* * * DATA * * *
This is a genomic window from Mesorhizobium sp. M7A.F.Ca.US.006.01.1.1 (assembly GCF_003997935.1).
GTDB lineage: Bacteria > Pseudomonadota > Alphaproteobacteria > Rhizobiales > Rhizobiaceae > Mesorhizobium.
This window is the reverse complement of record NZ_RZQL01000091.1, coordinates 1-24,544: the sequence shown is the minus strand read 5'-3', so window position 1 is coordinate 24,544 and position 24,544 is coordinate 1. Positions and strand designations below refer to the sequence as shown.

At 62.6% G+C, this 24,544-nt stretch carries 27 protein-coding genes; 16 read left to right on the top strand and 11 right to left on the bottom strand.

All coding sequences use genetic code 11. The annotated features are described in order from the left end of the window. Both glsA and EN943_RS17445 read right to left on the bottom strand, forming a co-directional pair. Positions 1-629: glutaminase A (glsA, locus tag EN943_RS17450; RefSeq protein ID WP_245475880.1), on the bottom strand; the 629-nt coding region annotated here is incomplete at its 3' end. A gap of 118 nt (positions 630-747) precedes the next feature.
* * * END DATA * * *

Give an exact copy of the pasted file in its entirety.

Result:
This is a genomic window from Mesorhizobium sp. M7A.F.Ca.US.006.01.1.1 (assembly GCF_003997935.1).
GTDB lineage: Bacteria > Pseudomonadota > Alphaproteobacteria > Rhizobiales > Rhizobiaceae > Mesorhizobium.
This window is the reverse complement of record NZ_RZQL01000091.1, coordinates 1-24,544: the sequence shown is the minus strand read 5'-3', so window position 1 is coordinate 24,544 and position 24,544 is coordinate 1. Positions and strand designations below refer to the sequence as shown.

At 62.6% G+C, this 24,544-nt stretch carries 27 protein-coding genes; 16 read left to right on the top strand and 11 right to left on the bottom strand.

All coding sequences use genetic code 11. The annotated features are described in order from the left end of the window. Both glsA and EN943_RS17445 read right to left on the bottom strand, forming a co-directional pair. Positions 1-629: glutaminase A (glsA, locus tag EN943_RS17450; RefSeq protein ID WP_245475880.1), on the bottom strand; the 629-nt coding region annotated here is incomplete at its 3' end. A gap of 118 nt (positions 630-747) precedes the next feature.